Laborers in the Vineyard
Jesus tells the story of a guy hiring workers for his vineyard. In the morning he hires some guys and makes a deal for a fair wage for the day (1 denarius). Throughout the day he hires more people, including a few people that he hired just an hour before the day was over. At the end of the day when he is paying them, he starts with the people he hired last and gives them 1 denarius. The people who have been working all day think they will get paid a bonus, but they also wind up getting 1 denarius. They complain and the owner of the place says they got what they agreed upon, it is not up to them if he is generous with the other workers.
I remember this story from when I was a kid. I remember thinking about it a lot as it does not seem fair at all. The fact that the people who worked all day got paid the same as people who only worked for an hour is definitely unfair. On the other hand, they are getting paid what seemed fair to them in the morning, and they made a deal. Perhaps a fair deal would be them to get paid what they agreed and the latecomers would get paid less, but should the workers from the morning want this? That would be a dickish thing to argue for, is that what this story is about?
When it comes down to it, I guess it is saying not to begrudge someone else being generous to a third party, which is good. But it also feels so unfair. Perhaps the moral is to not compare yourself to others. If the early worker focused on what he thought was fair originally instead of looking at what the late worker got he would be happier. This seems like it might lead people to be taken advantage of, sometimes it is important to look around at the deals other people are getting to make sure you are getting a fair deal.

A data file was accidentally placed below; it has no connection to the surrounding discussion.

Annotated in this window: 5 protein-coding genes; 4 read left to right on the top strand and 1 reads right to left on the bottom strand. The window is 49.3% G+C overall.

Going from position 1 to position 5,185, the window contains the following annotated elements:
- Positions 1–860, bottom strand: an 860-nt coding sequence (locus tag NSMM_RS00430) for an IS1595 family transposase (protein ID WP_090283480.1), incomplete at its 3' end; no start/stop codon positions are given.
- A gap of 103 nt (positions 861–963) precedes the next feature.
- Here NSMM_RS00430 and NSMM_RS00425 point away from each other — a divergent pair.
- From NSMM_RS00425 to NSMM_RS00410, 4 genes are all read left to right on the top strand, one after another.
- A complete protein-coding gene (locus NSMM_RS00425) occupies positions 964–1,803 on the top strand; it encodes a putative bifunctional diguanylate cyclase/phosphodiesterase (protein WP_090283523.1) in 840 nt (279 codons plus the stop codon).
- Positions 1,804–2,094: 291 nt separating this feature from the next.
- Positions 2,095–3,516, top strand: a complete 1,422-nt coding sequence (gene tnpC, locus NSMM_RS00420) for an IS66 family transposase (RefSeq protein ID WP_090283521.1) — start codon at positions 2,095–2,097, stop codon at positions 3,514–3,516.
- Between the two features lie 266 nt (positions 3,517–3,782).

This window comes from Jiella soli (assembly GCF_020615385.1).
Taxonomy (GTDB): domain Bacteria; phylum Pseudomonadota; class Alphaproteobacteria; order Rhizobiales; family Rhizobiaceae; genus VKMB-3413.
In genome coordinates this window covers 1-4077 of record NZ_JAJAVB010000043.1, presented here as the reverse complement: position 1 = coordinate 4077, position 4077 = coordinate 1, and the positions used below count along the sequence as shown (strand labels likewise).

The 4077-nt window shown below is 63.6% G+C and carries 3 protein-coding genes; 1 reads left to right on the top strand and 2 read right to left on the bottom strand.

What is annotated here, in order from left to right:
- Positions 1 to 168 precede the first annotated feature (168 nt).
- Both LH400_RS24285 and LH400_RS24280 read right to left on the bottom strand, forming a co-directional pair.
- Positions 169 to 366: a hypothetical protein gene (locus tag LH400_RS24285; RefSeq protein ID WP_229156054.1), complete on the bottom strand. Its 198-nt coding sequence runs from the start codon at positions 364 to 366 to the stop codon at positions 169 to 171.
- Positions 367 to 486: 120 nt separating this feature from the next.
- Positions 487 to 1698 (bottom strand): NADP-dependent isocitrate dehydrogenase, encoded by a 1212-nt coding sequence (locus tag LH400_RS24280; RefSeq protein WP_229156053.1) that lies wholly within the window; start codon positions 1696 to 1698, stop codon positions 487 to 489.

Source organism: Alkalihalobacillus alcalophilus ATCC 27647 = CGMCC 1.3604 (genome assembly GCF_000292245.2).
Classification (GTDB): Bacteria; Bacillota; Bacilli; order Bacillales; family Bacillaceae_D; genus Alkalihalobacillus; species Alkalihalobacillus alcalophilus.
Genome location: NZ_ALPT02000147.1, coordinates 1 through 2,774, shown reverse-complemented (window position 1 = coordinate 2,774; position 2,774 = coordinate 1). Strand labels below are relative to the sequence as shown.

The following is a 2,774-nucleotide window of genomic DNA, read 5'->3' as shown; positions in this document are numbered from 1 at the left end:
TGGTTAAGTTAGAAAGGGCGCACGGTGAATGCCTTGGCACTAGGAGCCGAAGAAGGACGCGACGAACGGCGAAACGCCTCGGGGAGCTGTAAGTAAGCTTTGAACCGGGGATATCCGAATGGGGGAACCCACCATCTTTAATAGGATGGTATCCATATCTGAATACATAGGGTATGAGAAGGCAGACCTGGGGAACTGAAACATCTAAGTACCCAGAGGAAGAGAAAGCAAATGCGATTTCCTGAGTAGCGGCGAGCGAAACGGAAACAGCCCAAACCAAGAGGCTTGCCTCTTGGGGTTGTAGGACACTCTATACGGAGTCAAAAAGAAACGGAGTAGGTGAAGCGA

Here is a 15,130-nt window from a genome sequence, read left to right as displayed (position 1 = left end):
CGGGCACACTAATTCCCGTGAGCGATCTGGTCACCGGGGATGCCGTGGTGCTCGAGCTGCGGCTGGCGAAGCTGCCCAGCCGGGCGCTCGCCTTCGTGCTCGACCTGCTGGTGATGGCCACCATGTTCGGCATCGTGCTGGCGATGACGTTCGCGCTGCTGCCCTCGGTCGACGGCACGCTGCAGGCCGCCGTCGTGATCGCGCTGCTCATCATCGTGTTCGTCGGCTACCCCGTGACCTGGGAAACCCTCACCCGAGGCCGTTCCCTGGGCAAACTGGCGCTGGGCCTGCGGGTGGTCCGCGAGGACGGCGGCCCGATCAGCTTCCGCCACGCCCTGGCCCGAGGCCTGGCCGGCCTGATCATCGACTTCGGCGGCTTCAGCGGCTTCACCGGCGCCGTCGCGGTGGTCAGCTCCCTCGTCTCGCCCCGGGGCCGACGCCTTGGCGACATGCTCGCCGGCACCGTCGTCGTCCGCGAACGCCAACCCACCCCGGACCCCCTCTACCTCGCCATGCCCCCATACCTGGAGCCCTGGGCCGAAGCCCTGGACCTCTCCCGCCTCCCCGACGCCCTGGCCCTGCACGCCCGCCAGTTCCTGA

Clearly I am a little conflicted on this passage, anyone have input?
Jesus Fortells His Death a Third Time
Title says it all
A Mother's Request
A mother asks Jesus if her sons can sit at his right and left hand in his kingdom. He says it is not for him to decide. He says in his kingdom, those who are great are the servants, as Jesus has come to serve, not to be served.
Pretty sure there is a message here I have missed. I read it a few times but I don't get it. He says the rulers should be serving the people, this sounds a bit like (idealized) democracy. Is that just be grafting my ideals onto what I'm reading? I'd love some input here.
Jesus Heals Two Blind Men
Title pretty much says it all